Unshelved by Bill Barnes and Gene Ambaum
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Tuesday, May 15, 2012

A compelling look at why we're fat

Why the Campaign to Stop America's Obesity Crisis Keeps Failing: The nation’s most powerful anti-obesity groups are teaming up for a new HBO documentary—but it pushes the same tired advice. Gary Taubes on the research they're ignoring.

One of my co-workers clued me in on this story from our issue of Newsweek in the library. None of it is anything I haven't heard before--but it is largely ignored by those trying to solve the obesity epidemic. Taubes definitely has a point. It makes sense to ask ourselves 1) what has changed in our diet since the obesity epidemic really started taking off and 2) why fat people during the depression were fat, even though everyone was struggling for food. He points out that the effects of sugars on our endocrine systems is relevant, and that it isn't just a calories in vs. calories out sort of thing. We are still just beginning to understand the human endocrine system, in my opinion, in terms of the subtleties involved. He also talks about how much exercise is really required to substantially help with weight.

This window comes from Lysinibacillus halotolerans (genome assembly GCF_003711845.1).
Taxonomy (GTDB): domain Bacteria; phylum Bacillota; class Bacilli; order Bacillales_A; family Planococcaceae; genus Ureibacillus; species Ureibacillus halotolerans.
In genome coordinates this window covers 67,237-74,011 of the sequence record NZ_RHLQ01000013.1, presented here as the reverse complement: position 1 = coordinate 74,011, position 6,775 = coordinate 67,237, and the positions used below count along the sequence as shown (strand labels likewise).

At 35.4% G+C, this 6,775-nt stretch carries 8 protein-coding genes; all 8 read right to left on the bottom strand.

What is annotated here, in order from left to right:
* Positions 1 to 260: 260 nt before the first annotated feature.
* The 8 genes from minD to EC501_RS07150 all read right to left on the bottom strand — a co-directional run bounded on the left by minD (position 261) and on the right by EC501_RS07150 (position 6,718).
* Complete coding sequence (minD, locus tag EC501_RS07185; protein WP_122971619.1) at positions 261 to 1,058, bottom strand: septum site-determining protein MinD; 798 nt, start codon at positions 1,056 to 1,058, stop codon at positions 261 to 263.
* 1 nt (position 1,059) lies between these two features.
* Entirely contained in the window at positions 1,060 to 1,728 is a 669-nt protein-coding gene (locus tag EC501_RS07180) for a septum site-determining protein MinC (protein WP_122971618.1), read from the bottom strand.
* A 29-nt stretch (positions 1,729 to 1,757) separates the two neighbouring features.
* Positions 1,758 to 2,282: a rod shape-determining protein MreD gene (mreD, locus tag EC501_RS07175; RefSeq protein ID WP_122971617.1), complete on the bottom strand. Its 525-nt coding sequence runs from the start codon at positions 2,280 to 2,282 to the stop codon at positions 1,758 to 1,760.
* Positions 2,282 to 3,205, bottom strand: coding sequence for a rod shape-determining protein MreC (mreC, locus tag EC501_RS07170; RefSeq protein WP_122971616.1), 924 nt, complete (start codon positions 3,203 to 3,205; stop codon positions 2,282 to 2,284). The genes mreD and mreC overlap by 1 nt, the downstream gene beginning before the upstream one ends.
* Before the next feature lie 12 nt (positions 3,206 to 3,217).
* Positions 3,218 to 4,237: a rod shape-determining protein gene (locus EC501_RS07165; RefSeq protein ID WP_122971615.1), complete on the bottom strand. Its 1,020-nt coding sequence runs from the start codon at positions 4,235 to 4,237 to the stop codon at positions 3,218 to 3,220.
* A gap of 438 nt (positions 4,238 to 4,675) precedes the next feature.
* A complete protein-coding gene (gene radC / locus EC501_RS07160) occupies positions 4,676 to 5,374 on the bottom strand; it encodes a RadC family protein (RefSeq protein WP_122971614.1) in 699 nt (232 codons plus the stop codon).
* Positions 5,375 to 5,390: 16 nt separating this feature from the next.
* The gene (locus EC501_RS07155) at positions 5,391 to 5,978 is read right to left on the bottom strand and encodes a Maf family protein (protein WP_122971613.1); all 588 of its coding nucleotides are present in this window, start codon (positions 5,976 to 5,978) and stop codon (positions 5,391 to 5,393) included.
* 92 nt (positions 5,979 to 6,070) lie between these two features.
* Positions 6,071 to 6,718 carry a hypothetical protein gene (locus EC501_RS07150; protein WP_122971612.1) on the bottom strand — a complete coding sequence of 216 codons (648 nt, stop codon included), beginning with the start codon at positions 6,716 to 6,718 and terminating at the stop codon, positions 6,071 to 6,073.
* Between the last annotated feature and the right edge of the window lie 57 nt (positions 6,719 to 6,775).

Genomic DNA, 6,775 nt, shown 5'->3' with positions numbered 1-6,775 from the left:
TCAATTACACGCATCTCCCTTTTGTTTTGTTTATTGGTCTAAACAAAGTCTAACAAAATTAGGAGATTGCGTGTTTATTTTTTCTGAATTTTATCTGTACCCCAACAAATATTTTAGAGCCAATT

It really is a no-brainer that part of the problem is that sugary/starchy food is extremely cheap and plentiful, whereas healthier food such as fresh vegetables and whole, unprocessed foods, is more expensive. That's one reason there is a socioeconomic contrast in terms of obesity as well.

I know what foods I should consume, but I often fall back on convenience or cost, and that may be more costly in the long run. A friend of mine has told me for years I need to start cooking, and has been teaching me how to. I'm trying to get more fresh food and less quick stuff, but I do often fall back on the easy road to food. I know in my own case there's a certain amount of laziness when it comes to food. It takes real effort to actually make the changes that lead to a healthier life.

Nor is it all about weight. There are plenty of people who are active and overweight. I think we get a little hung up on weight these days. My size is of concern. A person who's active, eats well, and is 20 lbs overweight I'm not sure is such a big issue. I know plenty of people I would not consider overweight who constantly worry about their weight and try diets. I think it's more important to make healthy choices in general rather than focus on a number of pounds.

That's my take on things, anyway.

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